The title pretty much says it all; is a vector space meaningless without a choice of basis which has been predefined? I've been reading through my algebra book and it says something like, take a vector $v$ and let $x$ be its coordinate with respect to a particular basis. My question is, how can you even take a vector before you assign a basis to its vector space? I know similar questions may have been asked here, but they all involve something about the Axiom of Completeness, which I have not learned about yet. Thanks so much for your help!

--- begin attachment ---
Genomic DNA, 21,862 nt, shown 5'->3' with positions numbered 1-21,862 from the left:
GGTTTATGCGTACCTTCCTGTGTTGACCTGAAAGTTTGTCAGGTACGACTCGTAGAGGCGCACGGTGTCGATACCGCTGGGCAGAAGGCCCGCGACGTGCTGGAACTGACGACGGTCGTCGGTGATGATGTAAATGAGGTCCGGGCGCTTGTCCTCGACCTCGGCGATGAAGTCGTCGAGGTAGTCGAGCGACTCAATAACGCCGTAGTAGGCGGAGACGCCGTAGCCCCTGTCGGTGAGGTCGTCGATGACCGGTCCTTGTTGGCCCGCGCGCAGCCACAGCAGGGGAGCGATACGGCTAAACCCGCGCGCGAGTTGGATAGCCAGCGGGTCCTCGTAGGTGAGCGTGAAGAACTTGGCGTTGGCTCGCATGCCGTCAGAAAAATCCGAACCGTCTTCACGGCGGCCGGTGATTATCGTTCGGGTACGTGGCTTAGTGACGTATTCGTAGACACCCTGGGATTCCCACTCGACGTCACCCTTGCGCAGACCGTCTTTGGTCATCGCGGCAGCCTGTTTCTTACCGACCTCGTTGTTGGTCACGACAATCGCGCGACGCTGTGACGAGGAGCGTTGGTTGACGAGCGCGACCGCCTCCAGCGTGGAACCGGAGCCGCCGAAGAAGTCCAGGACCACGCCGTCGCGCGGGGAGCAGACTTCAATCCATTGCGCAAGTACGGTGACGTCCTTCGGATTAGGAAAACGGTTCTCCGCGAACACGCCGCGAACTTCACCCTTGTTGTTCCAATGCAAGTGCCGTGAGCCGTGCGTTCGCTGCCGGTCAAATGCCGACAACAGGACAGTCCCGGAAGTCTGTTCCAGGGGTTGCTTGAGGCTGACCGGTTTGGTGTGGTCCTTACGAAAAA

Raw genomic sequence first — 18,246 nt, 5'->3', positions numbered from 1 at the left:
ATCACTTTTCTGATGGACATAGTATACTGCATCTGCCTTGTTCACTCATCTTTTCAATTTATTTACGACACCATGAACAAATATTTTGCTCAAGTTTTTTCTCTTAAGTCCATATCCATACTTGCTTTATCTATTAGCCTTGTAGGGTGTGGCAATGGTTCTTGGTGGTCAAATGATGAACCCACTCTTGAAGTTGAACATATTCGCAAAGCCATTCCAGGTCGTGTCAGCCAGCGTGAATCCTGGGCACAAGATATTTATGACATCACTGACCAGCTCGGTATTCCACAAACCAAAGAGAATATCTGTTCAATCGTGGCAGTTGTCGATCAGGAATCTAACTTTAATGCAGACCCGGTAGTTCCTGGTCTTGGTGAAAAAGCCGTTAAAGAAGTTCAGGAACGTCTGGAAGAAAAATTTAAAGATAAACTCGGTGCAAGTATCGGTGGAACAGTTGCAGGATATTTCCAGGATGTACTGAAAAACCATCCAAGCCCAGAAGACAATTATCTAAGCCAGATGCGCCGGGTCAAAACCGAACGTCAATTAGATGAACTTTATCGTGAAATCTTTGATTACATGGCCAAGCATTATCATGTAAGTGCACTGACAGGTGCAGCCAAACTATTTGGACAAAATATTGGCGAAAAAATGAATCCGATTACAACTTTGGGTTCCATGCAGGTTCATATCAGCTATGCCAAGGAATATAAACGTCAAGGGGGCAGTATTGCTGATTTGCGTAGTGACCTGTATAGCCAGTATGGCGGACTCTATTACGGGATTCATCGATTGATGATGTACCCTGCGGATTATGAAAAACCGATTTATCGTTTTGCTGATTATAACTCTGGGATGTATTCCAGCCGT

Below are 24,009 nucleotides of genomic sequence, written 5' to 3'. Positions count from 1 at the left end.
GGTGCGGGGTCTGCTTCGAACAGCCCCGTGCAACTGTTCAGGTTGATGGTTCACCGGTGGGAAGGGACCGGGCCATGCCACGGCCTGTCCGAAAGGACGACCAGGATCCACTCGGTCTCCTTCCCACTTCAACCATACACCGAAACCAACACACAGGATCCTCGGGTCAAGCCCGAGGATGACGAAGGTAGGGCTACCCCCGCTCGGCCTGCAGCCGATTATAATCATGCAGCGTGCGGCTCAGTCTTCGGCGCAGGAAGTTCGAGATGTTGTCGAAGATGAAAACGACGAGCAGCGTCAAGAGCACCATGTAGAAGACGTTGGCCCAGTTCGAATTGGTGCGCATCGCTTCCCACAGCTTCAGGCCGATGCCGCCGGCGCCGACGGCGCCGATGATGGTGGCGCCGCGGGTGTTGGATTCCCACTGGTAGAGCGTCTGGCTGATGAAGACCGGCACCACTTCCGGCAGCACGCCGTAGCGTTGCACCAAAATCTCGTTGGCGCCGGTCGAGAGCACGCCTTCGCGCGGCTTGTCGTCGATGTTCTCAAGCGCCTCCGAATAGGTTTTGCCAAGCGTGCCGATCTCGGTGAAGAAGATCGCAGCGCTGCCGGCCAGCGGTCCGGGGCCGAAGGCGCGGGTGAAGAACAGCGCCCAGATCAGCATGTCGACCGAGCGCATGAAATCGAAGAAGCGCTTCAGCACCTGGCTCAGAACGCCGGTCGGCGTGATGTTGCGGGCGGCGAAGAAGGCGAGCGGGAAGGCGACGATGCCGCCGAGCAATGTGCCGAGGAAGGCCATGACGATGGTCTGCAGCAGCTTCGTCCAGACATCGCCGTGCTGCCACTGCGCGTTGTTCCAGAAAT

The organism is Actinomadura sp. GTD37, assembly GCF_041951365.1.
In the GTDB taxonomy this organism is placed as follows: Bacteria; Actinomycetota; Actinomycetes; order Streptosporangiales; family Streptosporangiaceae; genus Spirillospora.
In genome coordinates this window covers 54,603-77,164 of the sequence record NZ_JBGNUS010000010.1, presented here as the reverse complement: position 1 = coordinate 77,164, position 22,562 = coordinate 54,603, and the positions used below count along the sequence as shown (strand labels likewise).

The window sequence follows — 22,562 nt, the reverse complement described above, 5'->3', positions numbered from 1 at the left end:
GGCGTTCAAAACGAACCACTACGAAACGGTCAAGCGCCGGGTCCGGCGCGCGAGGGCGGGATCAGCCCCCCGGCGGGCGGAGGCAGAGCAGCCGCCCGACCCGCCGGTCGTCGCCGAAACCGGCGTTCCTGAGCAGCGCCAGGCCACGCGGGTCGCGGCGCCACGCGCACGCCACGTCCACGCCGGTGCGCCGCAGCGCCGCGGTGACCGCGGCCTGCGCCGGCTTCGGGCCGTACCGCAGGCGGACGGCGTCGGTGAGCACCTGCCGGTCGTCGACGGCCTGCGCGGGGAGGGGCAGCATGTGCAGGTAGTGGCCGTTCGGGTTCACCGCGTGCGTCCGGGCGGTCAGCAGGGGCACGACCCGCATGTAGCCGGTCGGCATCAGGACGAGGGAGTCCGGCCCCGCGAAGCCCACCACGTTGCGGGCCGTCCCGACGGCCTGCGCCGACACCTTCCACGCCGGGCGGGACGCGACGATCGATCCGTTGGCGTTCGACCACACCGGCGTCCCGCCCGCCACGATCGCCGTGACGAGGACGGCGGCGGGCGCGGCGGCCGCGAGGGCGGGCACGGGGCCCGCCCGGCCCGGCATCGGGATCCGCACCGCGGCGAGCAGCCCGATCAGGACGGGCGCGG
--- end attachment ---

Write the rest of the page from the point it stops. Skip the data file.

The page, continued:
Any set of objects that satisfies the relevant axioms is a vector space. Not all vectors are tuples of scalars, although that’s certainly what you work with most in introductory courses. For instance, the set of real-valued functions defined on the interval $[0,1]$ forms a vector space over the reals. I’d be hard-pressed to even define a basis for this space at all.
Now, for a finite-dimensional space over some field $\mathbb K$, choosing a basis amounts to defining an isomorphism between the space and $\mathbb K^n$, which is why you can focus on tuples of scalars when studying finite-dimensional vector spaces.